In the nineties the Dutch progressive rock band Marathon recorded two excellent studio albums: The First Run (1994) and Norm (1996). Unfortunately their live album Marathon Live (1996) was also their last. The musicians decided to split up into two different bands. La Villa would continue the progressive rock style, while e-Norm would perform the more radio-friendly music. Meanwhile the latter had been renamed to ENorm and recorded several albums. With the latest Finding My Way (see review) they more or less returned to the prog rock genre. Strange to say, that the other ex-Marathon members, who would stick to prog rock, remained silent until lately.
I received a copy of the debut album of a band called Gate 6. On God Machines two former members of Marathon are part of the line-up. Even Marathon's original drummer appeared to be a band member, but he left before they recorded this album.
The story of Gate 6 started in 2005 when two old friends got together to make music. One of them was Jan Koster who used to play the guitar in bands as Challenge and Isolation. The other one is Tony ten Wolde, the former keyboardist for Marathon. However, in Gate 6 they exchanged instruments, which isn't that strange because originally, Ten Wolde is a trained guitarist. His former Marathon en La Villa colleague Jacques Suurmond joined on bass. Erik Masselink (lead vocals) and Martin Kuipers (drums), two former members of Symmetry, completed the line-up.
When I listened for the first time to God Machines two things attracted my attention: the amazing strong production done by Tony ten Wolde and the stunning artwork provided by Bas Hoebink, who's also known for his artwork with Symmetry and Sun Caged. This great design fits perfectly to the story of this concept album that was mainly inspired by the Blade Runner movie. This film deals with genetically engineered organic robots called replicants, who are visually indistinguishable from adult humans. Another inspiration was Skynet, a computer system developed for the U.S. military by the defence firm Cyberdyne Systems.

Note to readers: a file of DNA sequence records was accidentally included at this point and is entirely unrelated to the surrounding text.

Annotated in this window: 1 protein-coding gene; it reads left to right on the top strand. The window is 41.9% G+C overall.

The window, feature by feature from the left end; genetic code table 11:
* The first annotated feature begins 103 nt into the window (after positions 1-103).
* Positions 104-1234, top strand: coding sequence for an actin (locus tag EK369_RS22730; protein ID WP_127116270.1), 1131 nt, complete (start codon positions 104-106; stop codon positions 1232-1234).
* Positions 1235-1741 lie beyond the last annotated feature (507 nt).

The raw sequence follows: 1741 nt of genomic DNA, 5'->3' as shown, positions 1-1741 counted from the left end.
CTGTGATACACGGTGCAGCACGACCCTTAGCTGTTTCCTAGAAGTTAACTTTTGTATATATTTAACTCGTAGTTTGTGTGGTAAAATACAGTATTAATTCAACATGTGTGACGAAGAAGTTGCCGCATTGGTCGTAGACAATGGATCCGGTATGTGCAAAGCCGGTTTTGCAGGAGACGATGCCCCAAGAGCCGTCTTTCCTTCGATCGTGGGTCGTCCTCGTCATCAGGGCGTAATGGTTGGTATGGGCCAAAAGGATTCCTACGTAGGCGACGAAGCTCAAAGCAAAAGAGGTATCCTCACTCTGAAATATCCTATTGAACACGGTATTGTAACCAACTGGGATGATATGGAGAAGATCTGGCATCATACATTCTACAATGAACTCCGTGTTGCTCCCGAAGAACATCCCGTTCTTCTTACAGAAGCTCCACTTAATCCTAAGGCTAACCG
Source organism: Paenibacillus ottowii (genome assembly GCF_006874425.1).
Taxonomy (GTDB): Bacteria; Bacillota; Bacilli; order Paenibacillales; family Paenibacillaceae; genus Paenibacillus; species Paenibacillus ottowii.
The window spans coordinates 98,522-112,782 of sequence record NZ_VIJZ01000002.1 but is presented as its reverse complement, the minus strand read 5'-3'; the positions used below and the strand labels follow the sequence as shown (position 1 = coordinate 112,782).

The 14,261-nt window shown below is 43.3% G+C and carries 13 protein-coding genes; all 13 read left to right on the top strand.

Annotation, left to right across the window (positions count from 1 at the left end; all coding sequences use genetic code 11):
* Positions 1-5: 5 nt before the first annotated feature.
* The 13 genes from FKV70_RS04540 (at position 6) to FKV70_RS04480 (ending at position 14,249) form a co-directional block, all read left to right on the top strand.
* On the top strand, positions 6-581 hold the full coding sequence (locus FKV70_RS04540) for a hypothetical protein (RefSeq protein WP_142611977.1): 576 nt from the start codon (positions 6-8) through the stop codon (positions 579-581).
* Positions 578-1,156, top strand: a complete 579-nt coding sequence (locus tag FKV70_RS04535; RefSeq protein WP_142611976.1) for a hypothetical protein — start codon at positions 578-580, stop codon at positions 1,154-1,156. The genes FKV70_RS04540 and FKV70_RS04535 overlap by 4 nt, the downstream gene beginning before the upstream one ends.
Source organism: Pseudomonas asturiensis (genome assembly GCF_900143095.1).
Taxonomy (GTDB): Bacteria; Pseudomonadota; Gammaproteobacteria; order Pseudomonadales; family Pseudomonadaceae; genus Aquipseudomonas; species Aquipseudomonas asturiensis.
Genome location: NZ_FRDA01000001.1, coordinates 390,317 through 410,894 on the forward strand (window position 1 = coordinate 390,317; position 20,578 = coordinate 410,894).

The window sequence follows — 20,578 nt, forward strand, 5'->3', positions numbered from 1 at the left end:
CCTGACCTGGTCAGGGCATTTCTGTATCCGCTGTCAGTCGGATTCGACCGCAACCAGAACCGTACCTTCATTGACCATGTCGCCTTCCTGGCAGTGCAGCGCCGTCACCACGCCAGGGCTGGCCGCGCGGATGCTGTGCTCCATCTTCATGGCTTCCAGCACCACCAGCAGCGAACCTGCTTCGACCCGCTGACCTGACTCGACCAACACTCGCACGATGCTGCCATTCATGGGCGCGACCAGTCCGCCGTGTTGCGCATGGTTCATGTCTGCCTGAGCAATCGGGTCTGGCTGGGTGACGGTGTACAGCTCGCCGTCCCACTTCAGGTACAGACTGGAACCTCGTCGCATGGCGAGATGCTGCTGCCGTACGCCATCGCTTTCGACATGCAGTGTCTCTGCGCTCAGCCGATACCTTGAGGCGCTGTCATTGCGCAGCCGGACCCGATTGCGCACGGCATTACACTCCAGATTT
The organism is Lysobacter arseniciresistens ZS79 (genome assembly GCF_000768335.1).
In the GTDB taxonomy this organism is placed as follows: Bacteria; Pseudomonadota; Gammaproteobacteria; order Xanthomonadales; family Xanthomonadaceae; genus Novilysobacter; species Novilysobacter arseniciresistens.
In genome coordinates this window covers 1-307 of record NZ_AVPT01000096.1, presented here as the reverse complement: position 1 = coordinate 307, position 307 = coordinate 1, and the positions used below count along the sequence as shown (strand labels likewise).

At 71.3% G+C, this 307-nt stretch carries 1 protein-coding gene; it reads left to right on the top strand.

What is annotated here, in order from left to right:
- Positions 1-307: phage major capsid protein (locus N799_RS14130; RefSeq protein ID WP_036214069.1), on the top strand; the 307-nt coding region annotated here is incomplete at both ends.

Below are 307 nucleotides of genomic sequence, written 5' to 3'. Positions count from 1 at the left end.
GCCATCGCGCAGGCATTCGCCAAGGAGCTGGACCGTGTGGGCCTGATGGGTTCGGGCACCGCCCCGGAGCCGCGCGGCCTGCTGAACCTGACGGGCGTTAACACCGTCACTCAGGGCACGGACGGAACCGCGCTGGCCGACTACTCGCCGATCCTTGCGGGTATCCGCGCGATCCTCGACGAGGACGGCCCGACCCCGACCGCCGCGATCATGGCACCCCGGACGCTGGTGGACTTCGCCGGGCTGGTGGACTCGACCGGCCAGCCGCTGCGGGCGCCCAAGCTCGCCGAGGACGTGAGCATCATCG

The music and the story on this album perfectly fit together. The modern synthesizer sounds gives you the impression that you're listening to a science fiction story. Jan Koster not only produces these sounds with his keyboards; from time to time he plays some wonderful parts on the piano as well. Also the outstanding string synthesizer sounds are really impressive throughout the album just as the strong vocals of Erik Masselink. Although he used to be a singer in a more metal orientated band, he did a good job on this album. Sure, you still can hear his musical roots just like those of drummer Martin Kuipers, but both fit flawlessly in a more progressive rock environment. Moreover, Erik Masselink has the gift of singing both aggressively and sensitively. He sometimes even reminded me of Steve Perry, the former singer of Journey.
Maybe the most surprising parts on God Machines are the ones that refer to the Marathon sound of the nineties. I don't mean the typical Saga sound with the Ian Crichton-like guitar play, but the overall sound of the band with the keyboards and the electric guitars creating a wall of sound with delightful riffs and guitar solos! The guitars are often responsible for the more aggressive sound that tends toward prog metal. This fits nicely in the concept of God Machines that contains no weak tracks at all. The compositions are all of a high level and well-balanced between up-tempo tunes and the mellower parts that sound like rock ballads.
If Gate 6 continue to record such strong albums like God Machines, I'm sure their future will look bright. They certainly are a strong addition to the progressive rock scene. I think fans of the old Marathon albums will embrace this band, but also people who love the music of Journey, Saga, Rush, Queensr˙che, Dream Theater, Seventh Wonder, Kamelot, Andromeda, Haken or Threshold.
**** Henri Strik (edited by Peter Willemsen)
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